* Mungall’s mandate letter outlines actions to support and advance tech and innovation. These actions align with the recommendations outlined in the final report.

* The B.C. government has acted on many of the recommendations from the innovation commissioner’s 2018 progress report, including:
– A new Quantum Algorithms Institute at Simon Fraser University’s Surrey campus that will be the first step to grow the Surrey Innovation Corridor.

– Leading an Emergency Management Innovation Cluster initiative, which aims to match government emergency management problems with innovative, made-in-B.C. tech solutions that are scalable and exportable.

– Releasing the Technology and Innovation Policy Framework in 2019, which is informed by the observations of the innovation commissioner. The framework is being used as a guide when developing new programs, reviewing existing programming or making new funding decisions.

1 COMMENT

  1. Innovation in any tech sector should be up to the challenge, by competing on the global stage. As good as the panel/inventor is, in any sector, about promoting their own ideas with taxpayer’s funding, they and their funder should be ready to change directions at any moment. Global innovation is moving at the speed of light and one endeavour can be obsoleted in less than 3 months, by another global innovator/competitor.  

    BC isn’t the epicentre for every new innovation, so every new idea/project must be vettted and ready to collaborate with other research centres/partners as soon as possible or sink like most new tech start-ups.

    Politicians are not inventors/manufacturers/science or International legal experts and can buy into any story. And then throw money away based on their lack of knowledge or poor second-hand information. Business intelligence should be conducted continuously by specific category experts. The process is endless, but it can’t be ignored, because money can be wasted chasing the wrong tech innovation/project. Typically, inventors hang on to their idea until they’re bankrupt and compromise everyone around them.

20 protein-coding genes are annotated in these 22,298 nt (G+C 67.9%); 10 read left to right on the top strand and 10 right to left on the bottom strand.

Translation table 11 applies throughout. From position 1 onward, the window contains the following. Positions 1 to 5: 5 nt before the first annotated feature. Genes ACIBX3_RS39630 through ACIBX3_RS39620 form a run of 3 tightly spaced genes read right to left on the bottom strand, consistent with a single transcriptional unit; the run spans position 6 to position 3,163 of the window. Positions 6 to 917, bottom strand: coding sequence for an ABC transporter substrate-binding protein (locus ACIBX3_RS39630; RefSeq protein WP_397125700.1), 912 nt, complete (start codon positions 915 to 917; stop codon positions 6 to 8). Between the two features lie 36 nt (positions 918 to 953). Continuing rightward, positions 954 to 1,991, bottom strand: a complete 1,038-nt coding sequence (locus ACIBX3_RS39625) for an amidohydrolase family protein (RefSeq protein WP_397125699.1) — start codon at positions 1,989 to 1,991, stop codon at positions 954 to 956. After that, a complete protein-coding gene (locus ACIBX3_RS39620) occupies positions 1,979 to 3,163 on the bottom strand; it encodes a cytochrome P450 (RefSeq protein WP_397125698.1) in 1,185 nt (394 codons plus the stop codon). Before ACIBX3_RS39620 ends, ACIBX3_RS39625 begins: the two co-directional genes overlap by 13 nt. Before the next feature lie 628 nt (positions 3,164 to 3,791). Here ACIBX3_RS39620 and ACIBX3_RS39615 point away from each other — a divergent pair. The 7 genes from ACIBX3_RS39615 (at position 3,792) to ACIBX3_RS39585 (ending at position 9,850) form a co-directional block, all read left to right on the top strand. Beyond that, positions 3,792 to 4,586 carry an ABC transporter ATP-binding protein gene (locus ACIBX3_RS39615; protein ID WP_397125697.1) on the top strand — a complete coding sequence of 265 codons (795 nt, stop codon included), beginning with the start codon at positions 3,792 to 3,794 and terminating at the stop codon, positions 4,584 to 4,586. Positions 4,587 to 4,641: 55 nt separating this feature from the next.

I’ve been involved with start-ups, disruptive technologies and some IP, over the past 25 years. Some innovations have been improved, eclipsed and currently, I see one BC backed innovation being eclipsed by new pending announcements in the next few weeks. These BC tech developers are highly skilled individuals, and may not change direction readily, if at all – follow the financing money.  

    BC has many tech innovation supporting centres/organizations with the promise of funding. Unfortunately, many do not have the skills (i.e. legal, technical and science – preferably all three) and they may not know when a new innovation is being stolen, eclipsed or revised and by whom. If you want to see a waste of taxpayers dollars, all you need to do is visit Canadian Trade Commissioners.

    Thank you for letting me make a few comments. The forging might be construed as an opinion, but I’ve lost years of time and dollars after some associates wouldn’t follow the rules (technical, business intelligence, financial, legal). Yet, I’ve met a number of trusted experts over the years who have provided direction regarding many new innovative projects. I like to think I’ve offered them the same wisdom, insights and courtesy. Although the discovery process never ends, even after a product/solution is accepted in the market place. Blogs/media news which I will receive tomorrow will expose new insights and ideas.